by Nancy Seeger | Featured Contributor
Has your website been redesigned or refreshed in the last five years? If not, it’s time. Dude, you don’t want to watch “I Love Lucy” in HD, right?
It’s easy to set up your website and ignore it. But potential clients check you out online before contacting you! An outdated website impacts professionalism and makes a bad impression. It’s critical your initial introduction to prospects is current and looks its fabulous.
First, determine if you need a redesign. Not everyone does (probably not what you expected a web designer to say right?). If your design is in alignment with your target audience, a refresh to keep up with technology (especially mobile devices) will suffice. But businesses evolve, so let’s check. Here are the criteria I use for my clients.
Where to Start – Who is Your Audience?
You can have the loveliest website, but if it doesn’t “speak” to your audience in both design and content, it won’t convert visitors to clients. Ask yourself two questions:
- Has your audience changed?
- Is your branding consistent with your desired market?
Define Your Audience
Do a target market analysis to determine your ideal clients. Not sure how to do one? This questionnaire will get you started.
Speaking of Branding – Is Your Logo a Good Fit?
Before you redesign your website, your logo needs a hard look. Here’s a checklist to help you:
- Was your logo designed by a professional? Even if you have a great eye, don’t assume you know best. Check your ego at the door and consult an expert to be safe.
- Do-It-Yourself logos frequently have problems (including crowdsourcing sites). Are your font and image legally available for commercial usage?
- Has your target market changed? Your logo might need tweaking so it’s still appealing.
A professional designer with logo experience can easily upgrade your design.
Updating the Website Copy
Before going to a web designer, you’ll need to review and update your website copy. Consider using a copywriter because writing for the web is a niche.
If you’re doing the writing, proof, spell check, and allow yourself plenty of time to work on it. Be prepared to revise once you see the copy in a website; usually it needs to be changed a bit.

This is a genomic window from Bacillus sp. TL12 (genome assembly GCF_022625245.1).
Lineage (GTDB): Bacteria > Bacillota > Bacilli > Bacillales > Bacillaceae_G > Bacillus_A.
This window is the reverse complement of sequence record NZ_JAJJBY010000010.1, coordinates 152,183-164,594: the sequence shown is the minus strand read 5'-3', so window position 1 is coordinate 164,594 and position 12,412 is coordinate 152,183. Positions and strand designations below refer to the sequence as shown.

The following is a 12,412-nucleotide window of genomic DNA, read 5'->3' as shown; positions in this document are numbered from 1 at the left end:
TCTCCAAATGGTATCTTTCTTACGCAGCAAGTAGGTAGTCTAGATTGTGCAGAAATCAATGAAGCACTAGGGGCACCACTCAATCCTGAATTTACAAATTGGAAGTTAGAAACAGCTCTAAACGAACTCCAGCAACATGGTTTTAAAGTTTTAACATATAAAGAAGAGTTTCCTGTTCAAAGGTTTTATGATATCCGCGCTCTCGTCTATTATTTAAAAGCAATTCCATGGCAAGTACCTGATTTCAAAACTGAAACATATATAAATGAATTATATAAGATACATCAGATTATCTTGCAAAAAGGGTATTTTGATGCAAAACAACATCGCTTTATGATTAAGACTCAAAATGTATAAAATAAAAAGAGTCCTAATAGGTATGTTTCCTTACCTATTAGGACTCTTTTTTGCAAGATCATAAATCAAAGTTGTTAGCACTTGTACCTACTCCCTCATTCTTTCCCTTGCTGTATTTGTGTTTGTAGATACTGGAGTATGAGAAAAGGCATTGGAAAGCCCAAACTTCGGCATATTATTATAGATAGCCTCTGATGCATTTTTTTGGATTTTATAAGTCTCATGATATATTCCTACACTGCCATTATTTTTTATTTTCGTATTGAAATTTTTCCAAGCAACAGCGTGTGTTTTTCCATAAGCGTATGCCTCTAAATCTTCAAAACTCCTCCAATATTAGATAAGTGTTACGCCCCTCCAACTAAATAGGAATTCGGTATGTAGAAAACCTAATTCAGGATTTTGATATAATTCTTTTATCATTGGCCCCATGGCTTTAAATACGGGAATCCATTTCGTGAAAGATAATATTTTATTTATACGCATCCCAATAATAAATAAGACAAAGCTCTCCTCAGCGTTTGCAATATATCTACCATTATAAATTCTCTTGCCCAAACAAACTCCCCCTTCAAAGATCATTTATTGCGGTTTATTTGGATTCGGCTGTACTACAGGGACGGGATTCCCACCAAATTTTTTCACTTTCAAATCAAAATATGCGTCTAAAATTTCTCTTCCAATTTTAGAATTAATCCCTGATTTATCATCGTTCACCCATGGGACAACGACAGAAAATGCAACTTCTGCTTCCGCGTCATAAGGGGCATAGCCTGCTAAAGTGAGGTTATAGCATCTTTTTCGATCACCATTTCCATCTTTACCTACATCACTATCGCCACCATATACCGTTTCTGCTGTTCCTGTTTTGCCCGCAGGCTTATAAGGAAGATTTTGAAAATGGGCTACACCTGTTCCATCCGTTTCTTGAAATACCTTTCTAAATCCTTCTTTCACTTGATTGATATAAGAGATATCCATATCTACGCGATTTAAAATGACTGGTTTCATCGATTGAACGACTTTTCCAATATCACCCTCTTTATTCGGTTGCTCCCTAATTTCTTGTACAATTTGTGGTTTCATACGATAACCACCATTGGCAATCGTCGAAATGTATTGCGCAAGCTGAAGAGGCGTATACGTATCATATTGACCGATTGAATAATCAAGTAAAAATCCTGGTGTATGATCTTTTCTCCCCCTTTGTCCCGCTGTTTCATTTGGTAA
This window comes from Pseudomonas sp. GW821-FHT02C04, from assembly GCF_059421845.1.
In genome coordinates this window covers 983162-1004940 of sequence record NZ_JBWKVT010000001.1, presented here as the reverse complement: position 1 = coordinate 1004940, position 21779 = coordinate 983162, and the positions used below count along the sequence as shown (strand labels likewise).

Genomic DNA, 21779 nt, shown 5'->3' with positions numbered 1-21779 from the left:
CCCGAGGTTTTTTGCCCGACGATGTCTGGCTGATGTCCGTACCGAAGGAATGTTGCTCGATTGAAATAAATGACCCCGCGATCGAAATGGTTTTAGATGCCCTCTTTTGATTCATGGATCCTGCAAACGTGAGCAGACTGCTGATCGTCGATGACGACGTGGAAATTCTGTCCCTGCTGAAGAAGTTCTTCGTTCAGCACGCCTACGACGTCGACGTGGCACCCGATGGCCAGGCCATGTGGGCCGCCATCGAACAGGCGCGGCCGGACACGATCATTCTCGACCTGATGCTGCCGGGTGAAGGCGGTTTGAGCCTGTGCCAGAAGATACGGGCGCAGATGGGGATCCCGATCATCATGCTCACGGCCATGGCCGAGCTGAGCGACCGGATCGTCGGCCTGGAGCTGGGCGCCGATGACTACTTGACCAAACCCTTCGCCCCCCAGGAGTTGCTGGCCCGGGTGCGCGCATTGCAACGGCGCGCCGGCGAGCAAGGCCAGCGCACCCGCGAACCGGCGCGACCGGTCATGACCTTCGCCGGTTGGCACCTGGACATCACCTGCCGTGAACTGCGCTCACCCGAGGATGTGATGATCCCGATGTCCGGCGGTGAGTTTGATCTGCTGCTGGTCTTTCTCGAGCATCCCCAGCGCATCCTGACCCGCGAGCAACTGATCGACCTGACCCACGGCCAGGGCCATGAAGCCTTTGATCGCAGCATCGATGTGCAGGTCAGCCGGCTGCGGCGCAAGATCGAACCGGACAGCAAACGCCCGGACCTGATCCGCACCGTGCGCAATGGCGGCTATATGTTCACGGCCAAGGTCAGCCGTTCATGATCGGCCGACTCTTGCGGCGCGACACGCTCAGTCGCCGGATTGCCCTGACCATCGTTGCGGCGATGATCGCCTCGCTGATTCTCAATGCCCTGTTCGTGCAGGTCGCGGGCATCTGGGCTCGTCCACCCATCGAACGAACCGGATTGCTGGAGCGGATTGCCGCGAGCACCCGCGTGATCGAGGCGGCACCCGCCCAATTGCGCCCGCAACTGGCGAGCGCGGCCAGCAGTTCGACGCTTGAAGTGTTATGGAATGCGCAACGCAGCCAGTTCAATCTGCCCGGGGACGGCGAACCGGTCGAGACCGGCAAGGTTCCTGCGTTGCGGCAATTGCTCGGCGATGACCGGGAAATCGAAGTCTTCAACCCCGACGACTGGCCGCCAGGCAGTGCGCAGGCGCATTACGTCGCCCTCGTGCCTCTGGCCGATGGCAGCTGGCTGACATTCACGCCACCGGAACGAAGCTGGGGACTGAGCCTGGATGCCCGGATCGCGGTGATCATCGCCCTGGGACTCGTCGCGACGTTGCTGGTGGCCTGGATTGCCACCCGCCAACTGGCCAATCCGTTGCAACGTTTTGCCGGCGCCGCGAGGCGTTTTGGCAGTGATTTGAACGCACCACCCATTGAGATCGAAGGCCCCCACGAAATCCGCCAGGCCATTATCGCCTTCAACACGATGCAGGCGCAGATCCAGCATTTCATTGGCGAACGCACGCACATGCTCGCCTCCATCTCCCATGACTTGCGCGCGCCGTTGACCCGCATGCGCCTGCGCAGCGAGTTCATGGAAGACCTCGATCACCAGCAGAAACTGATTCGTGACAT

Ramping Up Your Website Design – Working With Your Web Designer
When your logo and website copy are ready, it’s time to hire a web designer. These professionals design and build the front end of websites. They help your business achieve a customized, branded look based on your logo and target audience.
Here are tips to remember when working with a web designer:
- Pick a web designer whose style you like. Look at his/her portfolio. You are essentially buying his/her sense of style, so you want this to be a match.
- Prioritize your marketing elements. Everything does not need to be “above the fold” and will only confuse site visitors. Decide how important each element needs to be (newsletter sign-up, latest blog posts mention, social icons, etc.). Your designer will create solutions based on these priorities, drawing attention where it needs to be.
- Share examples of websites you like. Choose industry appropriate sites that are fairly recent. If some of your examples are outdated trends or tech that is okay. Your web designer will advise you on elements appropriate for today.
- Your theme layout should serve the audience. Everyone loves portfolios and one page parallax designs (FYI, parallax movements make some people nauseous!). But those might be best for photographers, landscapers, or interior designers, etc. Don’t be lured by glitz; ask your designer what works best for your market.
- Design feedback: be specific. To save time and money, be clear. “I’ll know it when I see it” may cost you an arm and a leg. Also, if you are showing potential designs to relatives or co-workers, remember they are not experts in design. Try showing it to a couple of clients.
- Change is good! We all have different levels of experience on the web. But asking for outdated elements such as subject links in menus that go nowhere looks dated. The website is not selling to you, it is selling to your market.